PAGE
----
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If your plan is to disrupt the incumbents in your company’s C-suite, you’d better know what all that Harvard Business Review crap–er, essential strategic thinking and methodology–means. (Brad Calkins/Getty Images/iStockphoto)
If your plan is to disrupt the incumbents in your company’s C-suite, you’d better know what all that Harvard Business Review crap–er, essential strategic thinking and methodology–means. (Brad Calkins/Getty Images/iStockphoto)

2014 executive survival guide

Know your management theory Add to ...

If your plan is to disrupt the incumbents in your company’s C-suite, you’d better know what all that Harvard Business Review crap–er, essential strategic thinking and methodology–means.

Holacracy
Down with hierarchy, up with arranging teams and responsibilities in overlapping circles. The CEO has to give up his title and become the “lead link,” whose main power is to break up strategic logjams. If he or she actually gives up the corner office, you know they’re serious–and yours is probably the next to go. (To read about holacracy in action, see “Who’s the boss?” on page 20 in the September 2014 issue of Report on Business Magazine.)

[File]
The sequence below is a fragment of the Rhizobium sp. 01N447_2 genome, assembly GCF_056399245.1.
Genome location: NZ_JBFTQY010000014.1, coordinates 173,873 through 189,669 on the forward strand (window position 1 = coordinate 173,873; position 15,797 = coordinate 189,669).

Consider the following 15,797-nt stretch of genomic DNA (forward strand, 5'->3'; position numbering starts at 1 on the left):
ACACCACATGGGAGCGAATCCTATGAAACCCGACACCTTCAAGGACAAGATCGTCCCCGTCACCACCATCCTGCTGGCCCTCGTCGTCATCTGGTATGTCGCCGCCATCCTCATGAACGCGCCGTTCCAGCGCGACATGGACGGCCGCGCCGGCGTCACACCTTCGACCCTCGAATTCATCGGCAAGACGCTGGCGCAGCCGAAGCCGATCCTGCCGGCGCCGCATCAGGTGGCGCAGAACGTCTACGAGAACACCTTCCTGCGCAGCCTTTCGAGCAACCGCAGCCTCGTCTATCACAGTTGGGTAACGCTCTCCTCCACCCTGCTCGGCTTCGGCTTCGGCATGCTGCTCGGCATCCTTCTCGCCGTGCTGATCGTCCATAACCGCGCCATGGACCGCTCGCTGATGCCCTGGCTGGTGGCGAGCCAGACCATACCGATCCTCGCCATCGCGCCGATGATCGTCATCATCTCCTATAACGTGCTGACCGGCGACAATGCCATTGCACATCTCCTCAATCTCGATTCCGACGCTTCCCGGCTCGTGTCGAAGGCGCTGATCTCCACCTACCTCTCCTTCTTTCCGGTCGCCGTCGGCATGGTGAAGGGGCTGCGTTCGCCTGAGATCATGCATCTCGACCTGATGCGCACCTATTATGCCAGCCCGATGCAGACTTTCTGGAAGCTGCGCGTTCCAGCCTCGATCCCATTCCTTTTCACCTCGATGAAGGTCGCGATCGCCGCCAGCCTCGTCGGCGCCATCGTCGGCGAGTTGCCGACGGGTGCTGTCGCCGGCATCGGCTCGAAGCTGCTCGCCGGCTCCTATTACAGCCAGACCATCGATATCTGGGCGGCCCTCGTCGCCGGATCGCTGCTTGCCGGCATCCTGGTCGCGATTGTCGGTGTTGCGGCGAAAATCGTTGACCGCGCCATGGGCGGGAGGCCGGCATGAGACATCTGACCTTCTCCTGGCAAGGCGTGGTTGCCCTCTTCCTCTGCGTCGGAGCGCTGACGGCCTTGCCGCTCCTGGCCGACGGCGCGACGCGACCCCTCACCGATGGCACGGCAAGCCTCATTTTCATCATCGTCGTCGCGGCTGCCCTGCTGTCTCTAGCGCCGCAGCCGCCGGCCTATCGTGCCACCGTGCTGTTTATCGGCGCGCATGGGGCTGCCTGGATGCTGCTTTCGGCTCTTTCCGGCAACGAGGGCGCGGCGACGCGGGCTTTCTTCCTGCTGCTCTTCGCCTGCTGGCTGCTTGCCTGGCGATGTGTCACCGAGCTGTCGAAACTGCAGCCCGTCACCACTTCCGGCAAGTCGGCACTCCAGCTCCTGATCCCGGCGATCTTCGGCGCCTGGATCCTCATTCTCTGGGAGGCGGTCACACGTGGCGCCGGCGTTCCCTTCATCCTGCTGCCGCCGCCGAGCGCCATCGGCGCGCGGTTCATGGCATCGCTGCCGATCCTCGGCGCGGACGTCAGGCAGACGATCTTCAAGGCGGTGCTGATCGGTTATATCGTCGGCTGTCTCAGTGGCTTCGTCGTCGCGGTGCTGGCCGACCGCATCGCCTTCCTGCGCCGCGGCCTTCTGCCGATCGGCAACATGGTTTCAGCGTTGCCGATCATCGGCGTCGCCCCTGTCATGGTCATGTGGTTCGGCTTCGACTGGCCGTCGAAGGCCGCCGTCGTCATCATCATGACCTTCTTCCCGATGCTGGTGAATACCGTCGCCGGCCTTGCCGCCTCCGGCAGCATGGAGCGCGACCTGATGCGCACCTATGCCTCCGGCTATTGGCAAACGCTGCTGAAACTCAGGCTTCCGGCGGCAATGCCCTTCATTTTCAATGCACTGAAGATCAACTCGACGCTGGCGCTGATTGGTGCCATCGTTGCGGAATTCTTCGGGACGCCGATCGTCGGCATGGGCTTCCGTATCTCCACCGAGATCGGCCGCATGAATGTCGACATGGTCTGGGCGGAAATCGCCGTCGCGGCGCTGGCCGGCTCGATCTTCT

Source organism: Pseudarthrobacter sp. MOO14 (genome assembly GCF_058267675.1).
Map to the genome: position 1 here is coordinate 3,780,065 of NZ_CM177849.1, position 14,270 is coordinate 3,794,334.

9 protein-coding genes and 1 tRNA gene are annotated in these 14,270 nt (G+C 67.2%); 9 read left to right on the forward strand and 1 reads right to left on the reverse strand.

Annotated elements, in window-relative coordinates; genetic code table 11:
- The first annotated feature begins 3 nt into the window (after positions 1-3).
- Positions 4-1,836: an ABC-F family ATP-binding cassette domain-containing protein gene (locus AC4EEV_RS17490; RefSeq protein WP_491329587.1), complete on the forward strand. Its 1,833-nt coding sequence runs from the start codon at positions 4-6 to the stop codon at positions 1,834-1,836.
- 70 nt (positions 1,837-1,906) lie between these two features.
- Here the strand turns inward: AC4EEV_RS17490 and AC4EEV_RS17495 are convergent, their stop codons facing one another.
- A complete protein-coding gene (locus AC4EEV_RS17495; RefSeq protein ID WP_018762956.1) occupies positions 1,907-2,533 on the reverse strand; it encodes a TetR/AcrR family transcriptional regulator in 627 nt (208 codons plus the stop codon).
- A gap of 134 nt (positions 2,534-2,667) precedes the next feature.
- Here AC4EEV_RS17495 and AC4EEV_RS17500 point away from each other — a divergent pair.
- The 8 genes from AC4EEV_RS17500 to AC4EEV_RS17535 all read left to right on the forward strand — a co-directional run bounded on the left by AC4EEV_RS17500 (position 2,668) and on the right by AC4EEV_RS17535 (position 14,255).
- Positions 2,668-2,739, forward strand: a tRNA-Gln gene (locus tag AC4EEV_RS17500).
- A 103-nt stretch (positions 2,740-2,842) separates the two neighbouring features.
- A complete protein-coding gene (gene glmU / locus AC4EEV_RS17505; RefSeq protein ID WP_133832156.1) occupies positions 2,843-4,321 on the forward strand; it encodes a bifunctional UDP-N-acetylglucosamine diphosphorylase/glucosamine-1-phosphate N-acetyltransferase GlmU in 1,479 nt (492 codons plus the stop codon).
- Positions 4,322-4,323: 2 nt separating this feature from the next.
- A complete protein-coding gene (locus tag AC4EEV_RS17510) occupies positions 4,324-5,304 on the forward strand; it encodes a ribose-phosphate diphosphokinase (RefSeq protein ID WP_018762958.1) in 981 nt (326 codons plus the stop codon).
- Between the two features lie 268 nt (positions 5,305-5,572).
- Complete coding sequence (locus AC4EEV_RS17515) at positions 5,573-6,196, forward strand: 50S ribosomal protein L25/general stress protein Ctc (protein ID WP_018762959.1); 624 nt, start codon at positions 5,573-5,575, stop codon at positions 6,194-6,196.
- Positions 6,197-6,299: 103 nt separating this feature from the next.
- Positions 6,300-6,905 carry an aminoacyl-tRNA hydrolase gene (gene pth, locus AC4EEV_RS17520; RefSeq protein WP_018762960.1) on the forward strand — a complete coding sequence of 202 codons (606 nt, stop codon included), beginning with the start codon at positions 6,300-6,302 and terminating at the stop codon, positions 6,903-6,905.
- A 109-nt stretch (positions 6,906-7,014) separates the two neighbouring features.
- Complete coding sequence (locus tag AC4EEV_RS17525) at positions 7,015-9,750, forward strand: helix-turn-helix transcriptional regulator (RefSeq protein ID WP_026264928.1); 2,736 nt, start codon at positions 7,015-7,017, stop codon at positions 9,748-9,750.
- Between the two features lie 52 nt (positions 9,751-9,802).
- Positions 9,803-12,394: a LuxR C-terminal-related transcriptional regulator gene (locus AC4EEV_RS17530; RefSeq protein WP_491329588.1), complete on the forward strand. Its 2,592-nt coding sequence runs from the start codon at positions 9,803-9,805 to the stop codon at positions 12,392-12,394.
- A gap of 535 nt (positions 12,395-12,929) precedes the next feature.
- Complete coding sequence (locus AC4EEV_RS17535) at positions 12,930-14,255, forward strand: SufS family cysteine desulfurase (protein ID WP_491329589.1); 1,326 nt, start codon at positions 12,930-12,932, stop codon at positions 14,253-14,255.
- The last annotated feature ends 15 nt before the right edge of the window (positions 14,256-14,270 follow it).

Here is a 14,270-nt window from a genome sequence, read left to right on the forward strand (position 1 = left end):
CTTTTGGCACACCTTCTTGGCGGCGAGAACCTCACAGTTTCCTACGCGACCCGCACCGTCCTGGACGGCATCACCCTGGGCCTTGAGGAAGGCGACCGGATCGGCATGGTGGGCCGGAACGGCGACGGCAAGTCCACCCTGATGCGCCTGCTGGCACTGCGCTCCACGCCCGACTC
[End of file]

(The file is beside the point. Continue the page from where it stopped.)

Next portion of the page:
Who digs it: Zappos

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Lean production
When Japanese auto companies started walloping Detroit’s Big Three in the 1980s, much of the credit went to their creative blending of craftsmanship and mass production. Team members are expected to work closely with designers on the line, and to halt production in case of a fault, so they can figure out its root cause.
Who digs it: Toyota

Six Sigma
That guy who refers to himself on LinkedIn as a “Six Sigma Master Black Belt” might not beat you in a fight, but the company he works for will have a lot fewer faulty products. Six Sigma folks endure hours of training and hierarchy to attain Black Belt status, in the hopes of reducing the number of “defects” to 3.4 per million possible problems.
Who digs it: General Electric

Jobs to be done
“People don’t want a quarter-inch drill, they want a quarter-inch hole,” Theodore Levitt famously said in the 1960s. The observation evolved into outcome-driven innovation–figuring out what job the customer wants to get done and approaching the product from that perspective. That, in turn, became part of a bigger framework that takes “jobs to be done” ideas from concept to execution. How’s that for deliverables?
Who digs it: Microsoft

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